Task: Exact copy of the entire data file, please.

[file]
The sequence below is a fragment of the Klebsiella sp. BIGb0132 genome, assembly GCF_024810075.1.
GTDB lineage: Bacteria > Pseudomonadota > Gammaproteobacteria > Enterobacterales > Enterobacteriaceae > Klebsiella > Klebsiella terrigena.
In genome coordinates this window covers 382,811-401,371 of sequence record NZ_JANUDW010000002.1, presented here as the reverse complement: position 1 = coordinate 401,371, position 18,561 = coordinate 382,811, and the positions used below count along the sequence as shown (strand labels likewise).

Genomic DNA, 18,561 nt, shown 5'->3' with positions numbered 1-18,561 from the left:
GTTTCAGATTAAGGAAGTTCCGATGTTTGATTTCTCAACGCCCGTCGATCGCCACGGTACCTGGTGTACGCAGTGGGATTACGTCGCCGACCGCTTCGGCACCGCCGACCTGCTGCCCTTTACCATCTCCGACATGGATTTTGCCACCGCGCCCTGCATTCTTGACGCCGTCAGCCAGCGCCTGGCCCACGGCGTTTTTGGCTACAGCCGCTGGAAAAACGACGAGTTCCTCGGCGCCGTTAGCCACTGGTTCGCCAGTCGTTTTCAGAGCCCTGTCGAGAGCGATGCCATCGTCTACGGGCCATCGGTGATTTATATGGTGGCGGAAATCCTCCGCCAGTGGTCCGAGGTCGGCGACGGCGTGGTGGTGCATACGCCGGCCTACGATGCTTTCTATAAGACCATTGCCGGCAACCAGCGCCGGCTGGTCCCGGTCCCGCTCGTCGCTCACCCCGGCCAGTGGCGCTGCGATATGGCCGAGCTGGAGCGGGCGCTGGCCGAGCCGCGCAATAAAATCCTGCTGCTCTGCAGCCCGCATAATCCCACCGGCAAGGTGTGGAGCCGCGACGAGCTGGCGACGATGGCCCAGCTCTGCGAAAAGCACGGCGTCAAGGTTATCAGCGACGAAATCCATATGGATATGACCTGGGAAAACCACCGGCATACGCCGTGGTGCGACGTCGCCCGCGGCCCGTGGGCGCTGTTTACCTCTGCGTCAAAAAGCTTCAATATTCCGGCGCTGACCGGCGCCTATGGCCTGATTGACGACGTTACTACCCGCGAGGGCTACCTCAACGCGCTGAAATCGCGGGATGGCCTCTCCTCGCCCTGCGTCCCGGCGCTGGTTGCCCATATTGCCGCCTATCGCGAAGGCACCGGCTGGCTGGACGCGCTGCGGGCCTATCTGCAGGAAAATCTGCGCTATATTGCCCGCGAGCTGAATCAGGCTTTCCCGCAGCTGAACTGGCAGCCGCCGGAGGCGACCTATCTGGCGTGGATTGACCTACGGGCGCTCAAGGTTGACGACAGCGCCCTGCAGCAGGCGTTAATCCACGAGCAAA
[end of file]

The sequence below is a fragment of the Klebsiella sp. BIGb0132 genome, assembly GCF_024810075.1.
GTDB lineage: Bacteria > Pseudomonadota > Gammaproteobacteria > Enterobacterales > Enterobacteriaceae > Klebsiella > Klebsiella terrigena.
In genome coordinates this window covers 382,811-401,371 of sequence record NZ_JANUDW010000002.1, presented here as the reverse complement: position 1 = coordinate 401,371, position 18,561 = coordinate 382,811, and the positions used below count along the sequence as shown (strand labels likewise).

Genomic DNA, 18,561 nt, shown 5'->3' with positions numbered 1-18,561 from the left:
GTTTCAGATTAAGGAAGTTCCGATGTTTGATTTCTCAACGCCCGTCGATCGCCACGGTACCTGGTGTACGCAGTGGGATTACGTCGCCGACCGCTTCGGCACCGCCGACCTGCTGCCCTTTACCATCTCCGACATGGATTTTGCCACCGCGCCCTGCATTCTTGACGCCGTCAGCCAGCGCCTGGCCCACGGCGTTTTTGGCTACAGCCGCTGGAAAAACGACGAGTTCCTCGGCGCCGTTAGCCACTGGTTCGCCAGTCGTTTTCAGAGCCCTGTCGAGAGCGATGCCATCGTCTACGGGCCATCGGTGATTTATATGGTGGCGGAAATCCTCCGCCAGTGGTCCGAGGTCGGCGACGGCGTGGTGGTGCATACGCCGGCCTACGATGCTTTCTATAAGACCATTGCCGGCAACCAGCGCCGGCTGGTCCCGGTCCCGCTCGTCGCTCACCCCGGCCAGTGGCGCTGCGATATGGCCGAGCTGGAGCGGGCGCTGGCCGAGCCGCGCAATAAAATCCTGCTGCTCTGCAGCCCGCATAATCCCACCGGCAAGGTGTGGAGCCGCGACGAGCTGGCGACGATGGCCCAGCTCTGCGAAAAGCACGGCGTCAAGGTTATCAGCGACGAAATCCATATGGATATGACCTGGGAAAACCACCGGCATACGCCGTGGTGCGACGTCGCCCGCGGCCCGTGGGCGCTGTTTACCTCTGCGTCAAAAAGCTTCAATATTCCGGCGCTGACCGGCGCCTATGGCCTGATTGACGACGTTACTACCCGCGAGGGCTACCTCAACGCGCTGAAATCGCGGGATGGCCTCTCCTCGCCCTGCGTCCCGGCGCTGGTTGCCCATATTGCCGCCTATCGCGAAGGCACCGGCTGGCTGGACGCGCTGCGGGCCTATCTGCAGGAAAATCTGCGCTATATTGCCCGCGAGCTGAATCAGGCTTTCCCGCAGCTGAACTGGCAGCCGCCGGAGGCGACCTATCTGGCGTGGATTGACCTACGGGCGCTCAAGGTTGACGACAGCGCCCTGCAGCAGGCGTTAATCCACGAGCAAA